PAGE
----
Daniel Sherwin is a PhD candidate in the Department of Political Science at the University of Toronto and one of this year’s Trudeau Centre Fellows. He is a non-Indigenous settler living and working on Haudenosaunee and Anishnaabe territory, in the area covered by the Dish-with-One-Spoon Wampum Belt Covenant (the Gdoo-naaganinaa). His PhD research on settler colonialism, Canadian political development, and the treaty constitution with Indigenous Nations has been supported by SSHRC and OGS scholarships. 

Interviewed by Drew-Anne Glennie, 3rd year PCJ Student


Tell us a bit about yourself.

My name is Daniel Sherwin. I live in Hamilton with my partner (wife? We were planning to get married this summer, but had to postpone the wedding). I’m a PhD student at the University of Toronto, where I also did my master’s degree in Political Theory. Before that, I lived in Halifax for undergrad, and I grew up in Ottawa.

Why did you choose to apply for the PCJ fellowship?

A friend recommended it, and I heard that the students and the program had a growing interest in reconciliation and justice in Indigenous-settler relations in Canada and had organized a conference and seminar on the topic. I thought that was exciting and a good fit with my research.

What drew you to political science?

The diversity of approaches, and the ability to engage in questions of pressing social relevance.

What motivated you to continue your education after your undergraduate and subsequently your graduate degrees?

I almost didn’t; I worked at a few different jobs and I applied to law school at the same time as I applied to grad school. In the end, I think raw curiosity drew me; I knew that the freedom to spend my days learning about topics that I thought were interesting and important would be hard to find elsewhere. I also love teaching, and felt excited about the idea of a career as a university instructor.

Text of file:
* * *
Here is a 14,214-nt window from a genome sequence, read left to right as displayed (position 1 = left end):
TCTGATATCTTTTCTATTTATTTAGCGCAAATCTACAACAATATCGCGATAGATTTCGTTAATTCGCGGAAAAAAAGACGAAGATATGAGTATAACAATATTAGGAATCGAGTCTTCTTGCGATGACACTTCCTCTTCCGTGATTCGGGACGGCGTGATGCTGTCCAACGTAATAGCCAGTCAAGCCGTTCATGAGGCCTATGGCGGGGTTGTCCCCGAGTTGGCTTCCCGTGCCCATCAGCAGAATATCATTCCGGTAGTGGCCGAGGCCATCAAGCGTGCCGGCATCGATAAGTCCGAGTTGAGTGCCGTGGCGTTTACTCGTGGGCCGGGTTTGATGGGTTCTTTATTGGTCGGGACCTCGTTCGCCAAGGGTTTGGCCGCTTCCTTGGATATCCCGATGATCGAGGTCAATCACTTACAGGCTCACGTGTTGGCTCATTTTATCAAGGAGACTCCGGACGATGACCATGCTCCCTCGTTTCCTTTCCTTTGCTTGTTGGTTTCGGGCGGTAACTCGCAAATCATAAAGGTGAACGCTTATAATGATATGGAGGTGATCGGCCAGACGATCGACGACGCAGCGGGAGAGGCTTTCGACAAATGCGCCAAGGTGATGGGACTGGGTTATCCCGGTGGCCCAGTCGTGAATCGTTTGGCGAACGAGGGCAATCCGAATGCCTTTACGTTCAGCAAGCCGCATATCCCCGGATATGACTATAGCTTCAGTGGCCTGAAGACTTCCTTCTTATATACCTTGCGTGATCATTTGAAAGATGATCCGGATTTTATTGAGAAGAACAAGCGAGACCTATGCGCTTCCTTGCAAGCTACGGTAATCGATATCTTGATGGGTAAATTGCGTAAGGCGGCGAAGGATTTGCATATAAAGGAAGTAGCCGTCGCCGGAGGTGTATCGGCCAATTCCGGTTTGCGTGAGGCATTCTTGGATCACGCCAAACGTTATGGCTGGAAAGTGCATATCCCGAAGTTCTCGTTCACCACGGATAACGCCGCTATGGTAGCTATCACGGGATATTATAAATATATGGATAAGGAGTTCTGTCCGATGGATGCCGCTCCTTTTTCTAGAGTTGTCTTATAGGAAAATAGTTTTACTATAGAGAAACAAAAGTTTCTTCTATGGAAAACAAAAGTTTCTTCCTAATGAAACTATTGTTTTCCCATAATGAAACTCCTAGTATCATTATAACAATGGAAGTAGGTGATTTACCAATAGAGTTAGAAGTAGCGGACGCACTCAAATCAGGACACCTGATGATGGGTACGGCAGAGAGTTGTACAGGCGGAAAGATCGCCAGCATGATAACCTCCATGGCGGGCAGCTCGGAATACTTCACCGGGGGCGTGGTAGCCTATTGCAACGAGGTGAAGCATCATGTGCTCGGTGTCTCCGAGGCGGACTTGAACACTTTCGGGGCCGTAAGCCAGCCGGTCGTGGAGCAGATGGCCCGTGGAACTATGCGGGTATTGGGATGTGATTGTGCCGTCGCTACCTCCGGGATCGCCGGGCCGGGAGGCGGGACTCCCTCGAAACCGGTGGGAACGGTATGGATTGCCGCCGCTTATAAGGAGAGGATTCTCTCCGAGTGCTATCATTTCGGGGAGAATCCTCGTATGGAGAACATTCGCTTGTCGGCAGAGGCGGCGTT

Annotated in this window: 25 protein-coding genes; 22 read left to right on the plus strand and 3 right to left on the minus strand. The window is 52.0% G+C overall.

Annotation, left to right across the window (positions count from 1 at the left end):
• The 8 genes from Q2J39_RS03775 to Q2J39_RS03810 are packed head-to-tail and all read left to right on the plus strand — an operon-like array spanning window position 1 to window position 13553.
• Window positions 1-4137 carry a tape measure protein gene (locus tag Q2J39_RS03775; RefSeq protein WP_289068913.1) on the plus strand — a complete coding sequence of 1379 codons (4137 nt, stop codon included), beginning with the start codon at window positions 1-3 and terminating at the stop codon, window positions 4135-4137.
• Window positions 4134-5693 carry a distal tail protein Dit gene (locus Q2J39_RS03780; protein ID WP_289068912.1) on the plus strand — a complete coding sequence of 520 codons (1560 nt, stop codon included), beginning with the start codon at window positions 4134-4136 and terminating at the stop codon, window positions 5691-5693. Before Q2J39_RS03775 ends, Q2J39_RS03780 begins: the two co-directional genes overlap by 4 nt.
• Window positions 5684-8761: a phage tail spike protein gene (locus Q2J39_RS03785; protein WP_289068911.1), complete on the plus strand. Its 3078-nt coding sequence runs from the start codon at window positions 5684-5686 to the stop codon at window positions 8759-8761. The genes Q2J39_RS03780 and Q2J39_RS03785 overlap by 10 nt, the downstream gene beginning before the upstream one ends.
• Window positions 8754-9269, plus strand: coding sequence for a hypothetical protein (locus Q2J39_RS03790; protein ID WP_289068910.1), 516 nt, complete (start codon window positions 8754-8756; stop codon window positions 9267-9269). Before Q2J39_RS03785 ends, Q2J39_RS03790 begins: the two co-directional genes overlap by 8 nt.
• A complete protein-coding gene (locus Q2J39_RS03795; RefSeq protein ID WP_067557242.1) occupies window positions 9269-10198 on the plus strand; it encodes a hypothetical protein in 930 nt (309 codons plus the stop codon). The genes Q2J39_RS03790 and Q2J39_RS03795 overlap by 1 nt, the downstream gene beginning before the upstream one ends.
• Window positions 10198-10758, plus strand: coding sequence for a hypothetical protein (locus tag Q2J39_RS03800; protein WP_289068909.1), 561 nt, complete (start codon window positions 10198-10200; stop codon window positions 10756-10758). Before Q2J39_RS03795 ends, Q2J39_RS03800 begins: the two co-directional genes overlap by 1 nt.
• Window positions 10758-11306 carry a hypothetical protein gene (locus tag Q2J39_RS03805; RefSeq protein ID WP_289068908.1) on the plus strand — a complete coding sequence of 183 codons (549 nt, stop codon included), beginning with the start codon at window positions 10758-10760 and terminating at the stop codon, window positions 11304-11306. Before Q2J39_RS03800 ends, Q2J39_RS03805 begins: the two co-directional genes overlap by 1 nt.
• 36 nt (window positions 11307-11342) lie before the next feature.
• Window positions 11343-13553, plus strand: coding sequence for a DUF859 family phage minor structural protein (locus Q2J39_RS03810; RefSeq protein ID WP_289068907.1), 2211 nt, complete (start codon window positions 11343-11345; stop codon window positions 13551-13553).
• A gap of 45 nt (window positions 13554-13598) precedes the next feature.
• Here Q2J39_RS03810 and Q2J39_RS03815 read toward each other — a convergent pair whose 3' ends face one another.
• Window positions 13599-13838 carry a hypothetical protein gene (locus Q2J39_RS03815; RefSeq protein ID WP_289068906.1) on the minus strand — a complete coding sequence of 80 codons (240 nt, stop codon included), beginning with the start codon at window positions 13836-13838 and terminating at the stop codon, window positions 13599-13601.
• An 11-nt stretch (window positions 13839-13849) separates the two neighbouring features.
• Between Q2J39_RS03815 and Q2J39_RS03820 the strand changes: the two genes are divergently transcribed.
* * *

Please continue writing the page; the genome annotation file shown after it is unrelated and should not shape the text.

I feel like a lot of students are considering pursuing a PhD in the future- can you tell us a bit more about what it is like?

It’s a lot like what you might imagine, I guess. During the pandemic, it’s a lot of sitting in front of a computer, reading, and writing. But before that, I would say some of the best parts of the job are engaging in seminars and conferences and having informal conversations with other students and faculty about their research. I don’t do field work as part of my dissertation, but for many, travel, interviews, and so on is a big part of their life. There’s a lot of freedom and flexibility to shape the experience in the direction of your interests. For me, I also spend my time following, learning about, and supporting Indigenous activism, like the Tiny House Warriors, the Unist’ot’en camp, or most recently the 1492 Landback Lane.

Can you tell us about your dissertation research?